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bikola_p

What's wrong with my code?

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I have the following code that reads/writes a hole structure from/to a file. For some reason the application crashes when the program reads the data. Anyone knows why? I pasted the code on sendmecode http://sendmecode.com/?page=view&id=1215085062

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You're not actually writing the data stored in the string and in the vector. For example, the vector probably stores a pointer to dynamically allocated memory, but you just write the pointer (which doesn't make sense, BTW), not the actual memory. Same deal with the string.

I recommend that you use boost serialization for this, it will make your life much easier.

BTW, there's no need to call close(), the file's destructor takes care of that.

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Never ever ever just dump a non-POD variable to a file. There's so many things wrong there, I don't know where to start. The fact that you have a reinterpret_cast should already be a big hint. You should never have to use those. You're overwriting internal pointers, heap management data and God knows what.

Instead, read the data and parse it. In your case, you may use the following file format:

uint32_t block_name_length
uint32_t num_strings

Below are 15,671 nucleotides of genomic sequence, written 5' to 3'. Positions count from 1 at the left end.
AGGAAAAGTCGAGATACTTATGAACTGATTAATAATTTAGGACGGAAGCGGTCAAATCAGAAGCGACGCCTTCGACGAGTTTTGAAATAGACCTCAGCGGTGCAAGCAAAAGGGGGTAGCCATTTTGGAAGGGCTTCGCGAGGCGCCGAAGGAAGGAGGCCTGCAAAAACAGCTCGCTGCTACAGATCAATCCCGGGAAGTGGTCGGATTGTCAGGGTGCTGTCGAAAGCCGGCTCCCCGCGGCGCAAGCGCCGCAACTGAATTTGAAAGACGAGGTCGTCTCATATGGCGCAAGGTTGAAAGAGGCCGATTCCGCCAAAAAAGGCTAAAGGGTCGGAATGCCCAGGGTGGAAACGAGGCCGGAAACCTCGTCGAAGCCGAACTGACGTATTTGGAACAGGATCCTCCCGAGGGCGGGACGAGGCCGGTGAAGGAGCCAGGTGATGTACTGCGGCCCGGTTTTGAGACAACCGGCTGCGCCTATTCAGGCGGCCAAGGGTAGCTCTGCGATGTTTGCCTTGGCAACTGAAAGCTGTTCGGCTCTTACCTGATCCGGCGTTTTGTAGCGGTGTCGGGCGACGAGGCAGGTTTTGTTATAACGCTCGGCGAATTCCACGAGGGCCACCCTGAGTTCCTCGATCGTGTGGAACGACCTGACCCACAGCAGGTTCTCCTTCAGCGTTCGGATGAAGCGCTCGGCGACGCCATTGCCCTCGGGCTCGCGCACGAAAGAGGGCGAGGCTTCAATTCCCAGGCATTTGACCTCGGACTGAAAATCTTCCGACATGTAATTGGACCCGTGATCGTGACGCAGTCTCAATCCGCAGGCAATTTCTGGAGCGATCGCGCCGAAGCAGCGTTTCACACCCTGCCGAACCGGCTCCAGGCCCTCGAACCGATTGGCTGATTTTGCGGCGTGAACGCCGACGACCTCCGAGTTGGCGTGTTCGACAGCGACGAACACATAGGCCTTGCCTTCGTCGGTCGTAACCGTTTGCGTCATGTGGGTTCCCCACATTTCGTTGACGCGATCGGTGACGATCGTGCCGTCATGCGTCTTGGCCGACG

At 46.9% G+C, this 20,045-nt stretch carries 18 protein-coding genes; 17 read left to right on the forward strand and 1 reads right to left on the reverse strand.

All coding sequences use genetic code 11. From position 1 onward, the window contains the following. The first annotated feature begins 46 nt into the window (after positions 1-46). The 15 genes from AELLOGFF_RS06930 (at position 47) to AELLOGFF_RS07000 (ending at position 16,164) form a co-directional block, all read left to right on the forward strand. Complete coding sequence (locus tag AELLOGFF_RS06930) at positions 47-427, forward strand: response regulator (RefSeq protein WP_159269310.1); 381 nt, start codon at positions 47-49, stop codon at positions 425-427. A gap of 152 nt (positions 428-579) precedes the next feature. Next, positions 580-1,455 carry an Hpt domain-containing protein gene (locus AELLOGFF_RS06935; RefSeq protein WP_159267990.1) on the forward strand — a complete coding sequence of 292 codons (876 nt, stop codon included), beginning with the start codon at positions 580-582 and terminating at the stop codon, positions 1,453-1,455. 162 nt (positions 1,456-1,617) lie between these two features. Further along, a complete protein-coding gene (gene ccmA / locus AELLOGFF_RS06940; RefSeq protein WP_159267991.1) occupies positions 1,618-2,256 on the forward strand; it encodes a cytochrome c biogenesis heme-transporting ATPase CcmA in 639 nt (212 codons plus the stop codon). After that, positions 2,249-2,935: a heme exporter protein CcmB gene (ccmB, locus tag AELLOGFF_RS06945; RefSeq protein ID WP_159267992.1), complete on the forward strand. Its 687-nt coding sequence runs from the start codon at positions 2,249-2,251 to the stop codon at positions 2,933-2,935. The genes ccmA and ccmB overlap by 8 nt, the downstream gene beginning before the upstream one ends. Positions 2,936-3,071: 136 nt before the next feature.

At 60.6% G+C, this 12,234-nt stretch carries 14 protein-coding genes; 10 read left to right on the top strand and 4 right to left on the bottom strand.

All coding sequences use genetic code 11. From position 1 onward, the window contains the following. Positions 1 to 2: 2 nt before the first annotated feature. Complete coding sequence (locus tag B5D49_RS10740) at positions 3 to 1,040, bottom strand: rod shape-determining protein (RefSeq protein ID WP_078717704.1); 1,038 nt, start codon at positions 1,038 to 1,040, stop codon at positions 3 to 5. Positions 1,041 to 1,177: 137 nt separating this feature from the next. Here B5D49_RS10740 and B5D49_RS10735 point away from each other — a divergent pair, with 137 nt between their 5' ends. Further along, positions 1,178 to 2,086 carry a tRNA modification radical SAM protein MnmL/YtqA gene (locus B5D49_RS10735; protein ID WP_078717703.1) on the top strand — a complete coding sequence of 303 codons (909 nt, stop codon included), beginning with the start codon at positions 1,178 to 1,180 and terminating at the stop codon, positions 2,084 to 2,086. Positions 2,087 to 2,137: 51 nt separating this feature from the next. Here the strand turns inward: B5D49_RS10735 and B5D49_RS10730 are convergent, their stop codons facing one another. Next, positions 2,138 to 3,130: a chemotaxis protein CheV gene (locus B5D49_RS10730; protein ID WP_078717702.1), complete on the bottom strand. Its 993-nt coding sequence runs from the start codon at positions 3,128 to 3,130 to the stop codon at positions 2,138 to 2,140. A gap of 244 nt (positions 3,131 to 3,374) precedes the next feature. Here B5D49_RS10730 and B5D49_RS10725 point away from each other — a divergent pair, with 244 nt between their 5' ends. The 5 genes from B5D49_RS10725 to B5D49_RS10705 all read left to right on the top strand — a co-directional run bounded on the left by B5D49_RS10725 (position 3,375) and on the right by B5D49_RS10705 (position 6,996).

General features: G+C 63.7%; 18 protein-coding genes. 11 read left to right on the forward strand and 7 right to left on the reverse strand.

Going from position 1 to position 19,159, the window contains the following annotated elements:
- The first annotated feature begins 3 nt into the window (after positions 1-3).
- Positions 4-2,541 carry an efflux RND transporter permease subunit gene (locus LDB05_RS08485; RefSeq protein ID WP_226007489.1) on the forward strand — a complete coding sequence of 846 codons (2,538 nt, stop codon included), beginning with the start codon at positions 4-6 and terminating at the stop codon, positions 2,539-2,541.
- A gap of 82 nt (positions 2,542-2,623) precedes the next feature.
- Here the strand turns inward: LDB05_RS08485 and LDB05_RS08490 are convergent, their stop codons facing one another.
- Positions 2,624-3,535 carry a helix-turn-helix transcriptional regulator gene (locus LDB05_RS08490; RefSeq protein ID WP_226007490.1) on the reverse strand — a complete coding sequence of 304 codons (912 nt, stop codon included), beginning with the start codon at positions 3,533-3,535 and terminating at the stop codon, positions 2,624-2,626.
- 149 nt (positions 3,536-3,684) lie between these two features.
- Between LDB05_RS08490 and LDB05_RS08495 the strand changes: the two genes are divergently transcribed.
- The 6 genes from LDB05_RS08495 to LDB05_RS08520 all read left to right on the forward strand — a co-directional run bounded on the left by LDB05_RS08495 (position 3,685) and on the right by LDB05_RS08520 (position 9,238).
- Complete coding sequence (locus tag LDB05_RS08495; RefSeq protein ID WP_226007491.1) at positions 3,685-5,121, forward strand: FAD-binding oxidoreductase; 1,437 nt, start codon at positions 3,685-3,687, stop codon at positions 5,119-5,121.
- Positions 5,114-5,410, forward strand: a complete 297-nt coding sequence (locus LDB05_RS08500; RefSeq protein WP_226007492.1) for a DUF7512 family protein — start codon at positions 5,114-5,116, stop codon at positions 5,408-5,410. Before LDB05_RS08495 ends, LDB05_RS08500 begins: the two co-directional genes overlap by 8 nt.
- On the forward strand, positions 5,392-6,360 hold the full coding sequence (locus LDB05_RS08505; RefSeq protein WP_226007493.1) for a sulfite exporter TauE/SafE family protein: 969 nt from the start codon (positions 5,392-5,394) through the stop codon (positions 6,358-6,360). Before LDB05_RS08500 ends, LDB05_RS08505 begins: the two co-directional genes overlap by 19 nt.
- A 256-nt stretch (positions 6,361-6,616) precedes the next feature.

char[*] block_name
uint32_t string_length
char[*] string
...
uint32_t string_length
char[*] string

And read it like:

bool readFileData(FILE_DATA& pdata,const std::string& file_name)
{
std::ifstream f(file_name.c_str(), std::ios::binary);

// Read the two counts
uint32_t block_name_length, num_strings;
f.read(&block_name_length, sizeof(uint32_t));
f.read(&data_length, sizeof(uint32_t));

// Read the block name
char* data = new data[block_name_length];
f.read(data, block_name_length);
pdata.name = string(data, block_name_length);
delete[] data;

// Read the data strings
pdata.resize(num_strings);
for (size_t i = 0; i < pdata.data.size(); i++)
{
// Read two count
uint32_t length;
f.read(&length, sizeof(uint32_t));

char* data = new data[length];
f.read(data, length);
pdata.data[i] = string(data, length);
delete[] data;
}

return true;
}




Error handling has been left out, and if you really want to be portable, use marshalling on the counts (e.g., letohl() ). Writing the data happens similarly; write the length, then the data.


Edit: or like Gage64 said, boost, which will do this for you ;)

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